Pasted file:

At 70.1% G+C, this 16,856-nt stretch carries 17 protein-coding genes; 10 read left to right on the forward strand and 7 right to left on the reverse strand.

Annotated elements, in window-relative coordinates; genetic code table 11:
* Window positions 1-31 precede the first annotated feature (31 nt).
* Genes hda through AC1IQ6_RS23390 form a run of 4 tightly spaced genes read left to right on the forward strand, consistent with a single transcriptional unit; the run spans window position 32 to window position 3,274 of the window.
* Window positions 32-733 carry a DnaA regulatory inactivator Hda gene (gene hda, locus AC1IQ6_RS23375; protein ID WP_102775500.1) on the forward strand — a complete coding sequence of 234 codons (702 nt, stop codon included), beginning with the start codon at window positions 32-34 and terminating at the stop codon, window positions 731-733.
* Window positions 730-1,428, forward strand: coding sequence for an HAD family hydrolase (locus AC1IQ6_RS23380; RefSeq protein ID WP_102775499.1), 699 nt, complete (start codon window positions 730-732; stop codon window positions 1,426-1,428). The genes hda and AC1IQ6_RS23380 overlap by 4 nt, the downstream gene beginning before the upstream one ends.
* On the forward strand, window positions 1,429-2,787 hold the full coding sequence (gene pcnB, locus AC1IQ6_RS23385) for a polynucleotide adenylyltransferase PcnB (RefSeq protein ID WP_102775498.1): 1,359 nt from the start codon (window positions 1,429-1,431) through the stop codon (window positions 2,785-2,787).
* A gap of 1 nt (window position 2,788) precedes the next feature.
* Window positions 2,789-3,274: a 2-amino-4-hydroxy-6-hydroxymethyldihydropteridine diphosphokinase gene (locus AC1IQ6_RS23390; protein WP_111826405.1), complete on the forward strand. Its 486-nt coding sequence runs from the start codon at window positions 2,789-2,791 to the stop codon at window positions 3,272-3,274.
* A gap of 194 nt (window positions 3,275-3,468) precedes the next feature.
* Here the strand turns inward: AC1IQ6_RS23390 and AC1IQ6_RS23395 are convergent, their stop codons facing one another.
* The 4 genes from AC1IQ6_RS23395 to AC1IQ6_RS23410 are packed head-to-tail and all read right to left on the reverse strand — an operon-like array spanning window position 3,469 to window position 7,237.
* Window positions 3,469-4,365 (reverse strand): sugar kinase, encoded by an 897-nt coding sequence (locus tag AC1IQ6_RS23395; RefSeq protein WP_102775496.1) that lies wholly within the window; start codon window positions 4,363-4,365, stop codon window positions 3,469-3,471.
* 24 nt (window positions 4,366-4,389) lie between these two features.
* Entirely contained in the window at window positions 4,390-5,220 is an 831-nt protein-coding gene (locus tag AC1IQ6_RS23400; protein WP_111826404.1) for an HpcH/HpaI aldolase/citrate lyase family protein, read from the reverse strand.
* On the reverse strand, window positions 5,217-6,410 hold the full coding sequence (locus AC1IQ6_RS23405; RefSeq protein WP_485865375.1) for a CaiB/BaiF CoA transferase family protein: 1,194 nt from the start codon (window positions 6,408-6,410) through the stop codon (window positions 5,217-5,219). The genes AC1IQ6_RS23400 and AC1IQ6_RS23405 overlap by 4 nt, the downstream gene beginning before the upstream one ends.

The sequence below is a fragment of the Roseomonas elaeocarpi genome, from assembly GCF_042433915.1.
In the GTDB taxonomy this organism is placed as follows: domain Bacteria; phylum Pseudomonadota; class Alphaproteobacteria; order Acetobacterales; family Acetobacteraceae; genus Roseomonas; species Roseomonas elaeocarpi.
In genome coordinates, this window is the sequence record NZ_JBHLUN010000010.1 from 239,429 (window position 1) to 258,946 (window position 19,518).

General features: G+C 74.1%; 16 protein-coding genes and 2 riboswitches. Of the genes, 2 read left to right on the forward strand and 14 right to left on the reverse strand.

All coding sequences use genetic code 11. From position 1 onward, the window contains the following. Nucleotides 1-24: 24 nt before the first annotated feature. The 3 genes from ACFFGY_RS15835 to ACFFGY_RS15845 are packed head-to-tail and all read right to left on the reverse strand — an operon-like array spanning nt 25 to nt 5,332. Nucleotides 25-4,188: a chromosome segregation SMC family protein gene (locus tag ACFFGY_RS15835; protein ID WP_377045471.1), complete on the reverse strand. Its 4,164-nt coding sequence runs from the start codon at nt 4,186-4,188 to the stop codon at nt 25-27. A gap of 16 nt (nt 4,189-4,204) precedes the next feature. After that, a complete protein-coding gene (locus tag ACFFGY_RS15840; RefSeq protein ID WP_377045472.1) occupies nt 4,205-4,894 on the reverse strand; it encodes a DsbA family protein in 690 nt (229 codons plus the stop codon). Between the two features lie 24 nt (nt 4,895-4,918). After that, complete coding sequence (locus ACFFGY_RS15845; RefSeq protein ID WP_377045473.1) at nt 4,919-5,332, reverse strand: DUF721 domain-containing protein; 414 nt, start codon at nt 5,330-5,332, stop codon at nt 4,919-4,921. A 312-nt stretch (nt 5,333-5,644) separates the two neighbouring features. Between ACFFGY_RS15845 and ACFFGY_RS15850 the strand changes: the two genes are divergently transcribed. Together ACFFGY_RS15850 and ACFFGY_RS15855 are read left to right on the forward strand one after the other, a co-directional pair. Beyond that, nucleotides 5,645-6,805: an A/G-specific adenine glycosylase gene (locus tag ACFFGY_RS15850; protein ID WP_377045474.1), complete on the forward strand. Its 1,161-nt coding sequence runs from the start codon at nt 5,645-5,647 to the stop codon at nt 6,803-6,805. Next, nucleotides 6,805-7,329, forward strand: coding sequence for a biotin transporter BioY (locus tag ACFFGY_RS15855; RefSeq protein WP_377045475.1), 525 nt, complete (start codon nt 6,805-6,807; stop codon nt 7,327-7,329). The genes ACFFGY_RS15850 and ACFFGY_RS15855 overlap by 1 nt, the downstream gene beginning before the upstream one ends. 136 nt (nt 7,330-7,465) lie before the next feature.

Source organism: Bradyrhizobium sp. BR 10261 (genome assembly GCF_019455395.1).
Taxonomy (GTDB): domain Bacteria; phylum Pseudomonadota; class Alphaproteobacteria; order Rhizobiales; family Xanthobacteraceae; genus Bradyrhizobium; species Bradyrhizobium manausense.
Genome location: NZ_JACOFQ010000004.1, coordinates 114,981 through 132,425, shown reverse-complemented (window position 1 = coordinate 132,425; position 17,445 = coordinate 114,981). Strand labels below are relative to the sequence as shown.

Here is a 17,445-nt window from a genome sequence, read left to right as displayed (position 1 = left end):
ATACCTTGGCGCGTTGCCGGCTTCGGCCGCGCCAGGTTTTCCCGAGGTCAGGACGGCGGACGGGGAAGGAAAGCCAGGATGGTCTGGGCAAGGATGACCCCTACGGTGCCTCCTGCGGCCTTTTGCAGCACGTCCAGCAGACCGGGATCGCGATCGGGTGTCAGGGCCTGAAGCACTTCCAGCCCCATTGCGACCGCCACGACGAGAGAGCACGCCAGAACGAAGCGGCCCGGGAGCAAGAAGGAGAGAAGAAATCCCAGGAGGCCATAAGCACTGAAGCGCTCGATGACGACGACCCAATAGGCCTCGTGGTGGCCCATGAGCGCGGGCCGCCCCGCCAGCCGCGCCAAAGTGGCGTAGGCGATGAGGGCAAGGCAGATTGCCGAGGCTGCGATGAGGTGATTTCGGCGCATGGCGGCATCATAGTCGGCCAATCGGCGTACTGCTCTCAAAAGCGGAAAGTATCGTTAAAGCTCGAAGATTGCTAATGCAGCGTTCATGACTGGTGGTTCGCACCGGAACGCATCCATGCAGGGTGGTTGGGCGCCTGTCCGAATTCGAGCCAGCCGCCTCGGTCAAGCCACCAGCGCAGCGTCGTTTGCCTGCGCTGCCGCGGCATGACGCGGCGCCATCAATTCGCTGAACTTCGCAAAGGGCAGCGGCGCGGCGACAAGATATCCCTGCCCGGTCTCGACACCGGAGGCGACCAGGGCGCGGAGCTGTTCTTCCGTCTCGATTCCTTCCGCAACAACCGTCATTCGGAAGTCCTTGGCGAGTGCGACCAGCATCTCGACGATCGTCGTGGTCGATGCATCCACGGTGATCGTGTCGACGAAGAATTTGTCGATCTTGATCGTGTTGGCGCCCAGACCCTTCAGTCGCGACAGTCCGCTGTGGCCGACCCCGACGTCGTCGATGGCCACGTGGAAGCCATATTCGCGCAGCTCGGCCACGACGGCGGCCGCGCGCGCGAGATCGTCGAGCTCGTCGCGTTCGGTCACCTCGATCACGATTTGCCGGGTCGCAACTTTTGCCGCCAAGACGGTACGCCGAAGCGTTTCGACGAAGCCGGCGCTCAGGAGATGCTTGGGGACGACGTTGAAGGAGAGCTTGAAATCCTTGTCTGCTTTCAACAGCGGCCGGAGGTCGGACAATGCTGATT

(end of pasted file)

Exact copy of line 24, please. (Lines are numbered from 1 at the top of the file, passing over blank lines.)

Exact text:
Genome location: NZ_JACOFQ010000004.1, coordinates 114,981 through 132,425, shown reverse-complemented (window position 1 = coordinate 132,425; position 17,445 = coordinate 114,981). Strand labels below are relative to the sequence as shown.